“It doesn’t matter where they’re from or what they’ve done,” she said. “They’re still kids.”

Pamela Beyer said she hopes the community will push to address the roots of what pushes at-risk youth to run away, including home situations and previous trauma.

Samantha Lee, chief ethics and compliance officer at Sequel, said at the community forum that many of the students at NSI have experienced trauma or behavioral health issues.

Lee said trauma-informed care is part of the new direction the organization plans to take at NSI and Sequel’s other facilities.

 

Working at the facility

Sara Sanders worked at NSI for three months as direct care staff in the summer of 2010.

Sanders said she enjoyed helping teens who didn’t have a positive role model in their lives. She said the NSI program gives students the opportunity to learn in a relatively normal high school environment.

It was fulfilling for Sanders to show students what life could be like outside of the situation in which they were raised. It was challenging to convince students to open up to about traumatic experiences and their hopes for the future.

Sanders said some students she worked with were placed in NSI because of drug transportation charges or theft. Often, it was because they were assisting a parent in committing the crime and were encouraged or forced to participate.

Sanders said she understands why some NSI students flee the campus. While students are given the opportunity to learn through school and jobs, they are also reconciling with the experiences that brought them to NSI and are trying to reform as juvenile delinquents, she said.

She remembers one child who ran away from the facility but was “very nonviolent.” She said stress combined with his autism diagnosis led him to be there one second and gone the next.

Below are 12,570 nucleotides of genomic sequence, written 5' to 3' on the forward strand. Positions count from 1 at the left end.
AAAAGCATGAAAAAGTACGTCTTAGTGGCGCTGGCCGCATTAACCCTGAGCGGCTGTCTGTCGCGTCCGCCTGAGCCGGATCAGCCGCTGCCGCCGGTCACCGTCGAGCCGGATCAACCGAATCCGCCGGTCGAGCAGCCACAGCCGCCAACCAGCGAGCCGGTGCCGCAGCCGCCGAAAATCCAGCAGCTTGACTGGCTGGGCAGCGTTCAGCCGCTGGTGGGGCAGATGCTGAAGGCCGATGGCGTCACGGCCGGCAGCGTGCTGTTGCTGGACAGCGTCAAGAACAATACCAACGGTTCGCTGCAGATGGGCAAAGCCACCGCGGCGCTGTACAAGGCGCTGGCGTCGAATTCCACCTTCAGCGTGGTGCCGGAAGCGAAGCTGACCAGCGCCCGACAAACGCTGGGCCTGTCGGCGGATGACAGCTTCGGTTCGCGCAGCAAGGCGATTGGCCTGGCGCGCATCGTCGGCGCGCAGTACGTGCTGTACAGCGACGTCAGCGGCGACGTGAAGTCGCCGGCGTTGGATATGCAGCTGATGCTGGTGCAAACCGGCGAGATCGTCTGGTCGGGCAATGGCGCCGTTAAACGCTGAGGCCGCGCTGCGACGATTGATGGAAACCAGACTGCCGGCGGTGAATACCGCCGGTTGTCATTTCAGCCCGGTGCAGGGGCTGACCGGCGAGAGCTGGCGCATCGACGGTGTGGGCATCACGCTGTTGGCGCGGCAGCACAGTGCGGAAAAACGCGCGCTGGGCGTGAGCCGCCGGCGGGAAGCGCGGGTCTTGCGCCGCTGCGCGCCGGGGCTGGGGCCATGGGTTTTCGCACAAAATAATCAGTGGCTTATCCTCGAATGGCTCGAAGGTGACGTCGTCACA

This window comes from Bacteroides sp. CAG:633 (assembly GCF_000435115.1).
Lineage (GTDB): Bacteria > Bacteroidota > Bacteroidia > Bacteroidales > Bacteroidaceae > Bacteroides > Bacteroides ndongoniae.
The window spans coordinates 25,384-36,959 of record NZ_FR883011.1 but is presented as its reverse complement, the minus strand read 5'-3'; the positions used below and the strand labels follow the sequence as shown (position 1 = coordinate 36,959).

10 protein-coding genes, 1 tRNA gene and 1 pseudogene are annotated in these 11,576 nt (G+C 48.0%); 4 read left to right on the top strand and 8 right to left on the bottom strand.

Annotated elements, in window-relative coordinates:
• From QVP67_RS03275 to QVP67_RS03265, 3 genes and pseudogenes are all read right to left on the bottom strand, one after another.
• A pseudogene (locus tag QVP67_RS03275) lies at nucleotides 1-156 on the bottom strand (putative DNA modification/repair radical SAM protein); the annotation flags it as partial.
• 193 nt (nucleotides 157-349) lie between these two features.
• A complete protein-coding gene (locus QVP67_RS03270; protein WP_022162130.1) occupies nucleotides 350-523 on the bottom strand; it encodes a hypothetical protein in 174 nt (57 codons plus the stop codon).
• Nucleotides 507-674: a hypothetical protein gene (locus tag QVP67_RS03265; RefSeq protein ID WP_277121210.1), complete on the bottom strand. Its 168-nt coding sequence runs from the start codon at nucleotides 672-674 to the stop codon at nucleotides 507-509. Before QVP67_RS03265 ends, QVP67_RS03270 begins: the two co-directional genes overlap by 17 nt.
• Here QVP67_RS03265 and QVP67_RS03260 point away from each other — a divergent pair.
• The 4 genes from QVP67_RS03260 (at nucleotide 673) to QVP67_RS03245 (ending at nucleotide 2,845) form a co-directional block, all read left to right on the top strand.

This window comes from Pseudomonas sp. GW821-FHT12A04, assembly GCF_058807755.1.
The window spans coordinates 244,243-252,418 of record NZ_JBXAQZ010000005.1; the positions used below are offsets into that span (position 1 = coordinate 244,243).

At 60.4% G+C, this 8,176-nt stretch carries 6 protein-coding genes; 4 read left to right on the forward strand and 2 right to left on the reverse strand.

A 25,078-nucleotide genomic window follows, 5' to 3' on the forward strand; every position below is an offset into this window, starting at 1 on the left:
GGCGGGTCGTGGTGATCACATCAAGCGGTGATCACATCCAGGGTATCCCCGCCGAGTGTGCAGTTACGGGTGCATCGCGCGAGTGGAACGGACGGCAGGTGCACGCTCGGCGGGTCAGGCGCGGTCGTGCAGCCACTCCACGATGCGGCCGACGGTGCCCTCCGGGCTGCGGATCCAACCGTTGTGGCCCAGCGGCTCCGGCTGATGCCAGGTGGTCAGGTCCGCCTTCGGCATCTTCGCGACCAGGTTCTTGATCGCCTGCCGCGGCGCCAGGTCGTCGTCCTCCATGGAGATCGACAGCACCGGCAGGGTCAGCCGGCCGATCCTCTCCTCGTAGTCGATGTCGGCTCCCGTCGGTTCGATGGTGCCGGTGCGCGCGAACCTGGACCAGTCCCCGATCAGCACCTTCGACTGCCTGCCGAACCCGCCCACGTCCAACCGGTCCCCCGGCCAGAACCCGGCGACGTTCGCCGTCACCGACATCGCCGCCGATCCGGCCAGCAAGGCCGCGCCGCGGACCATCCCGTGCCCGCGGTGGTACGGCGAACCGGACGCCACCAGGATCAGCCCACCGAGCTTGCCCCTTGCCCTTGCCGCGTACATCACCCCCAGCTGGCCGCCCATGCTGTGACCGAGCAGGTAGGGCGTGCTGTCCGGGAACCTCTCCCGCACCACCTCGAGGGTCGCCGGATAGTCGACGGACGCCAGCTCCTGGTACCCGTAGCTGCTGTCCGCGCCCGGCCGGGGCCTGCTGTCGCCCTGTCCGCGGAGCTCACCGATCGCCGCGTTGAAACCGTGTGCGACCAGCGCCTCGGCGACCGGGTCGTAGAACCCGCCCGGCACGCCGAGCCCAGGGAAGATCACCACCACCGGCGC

Sanders said it would be beneficial if NSI staff explained to neighbors what potentially dangerous behaviors to look for to improve public safety and peace of mind.

She said a fence around the facility could deter students from fleeing but, “Would it keep a determined kid who knows how to climb the fence from leaving? Probably not,” she said.

When she was employed there, Sanders said she felt upper management had positive organizational goals for helping children become productive members of society, but her immediate supervisors didn’t always share those goals.

Sanders appreciates the work NSI does and hopes it remains open for children in the state who don’t have other choices at home.

A family emergency required her to relocate to Buffalo after three months in her position. Sanders said she liked the work she was doing but would not have liked to stay in the position for too long.

NSI has faced criticism in recent years because of staff behavior, including charges of felony child abuse, third degree sexual abuse and aggravated assault and battery separate from work at the school.

Community members at the forum Aug. 9 said NSI will continue to recruit low-quality employees if the starting wages are “equivalent to a Walmart shelf-stocker.”

 

Preparing for life after NSI

Melinda Abbott, independent living coordinator at Volunteers for America-Northern Rockies said, “the intention is there, the structure and organization [at NSI] has been all over the place.”

Abbott works with students as they transition from NSI into the community when they turn 18. She said while she has had some strong, mutually beneficial working relationships with NSI case managers over the past 14 years, lately things have become more challenging.

“It’s hit and miss,” she said.

Abbott was not speaking on behalf of VOANR when she spoke to The Sheridan Press.

“VOA does not have a position or statement regarding NSI and hopes to continue our working relationship with them in the future,” she said in an email.

Abbott said students should be involved in developing a post-NSI transition plan on their first day at the facility. NSI Executive Director Clayton Carr agreed at the forum.

Abbott said NSI has a positive goal: to teach students educationally and behaviorally to make healthy life choices. However, the organization and structure of the facility need significant improvement.

Staff turnover, retention and ambiguity about leadership led to organizational issues, Abbott said.

Success for a student would be having that student leave NSI feeling as though the experience improved their lives. She said she has interacted with many angry students who don’t understand what is going on at the facility or know how to reintegrate into the community when they leave.

She said with the planned changes to the NSI facility, she hopes the focus will remain on the students and addressing the roots of what may cause them to flee the facility.

Abbott said the suggestions from community members and responses from Sequel and NSI administrators at the public forum represent a step in the right direction.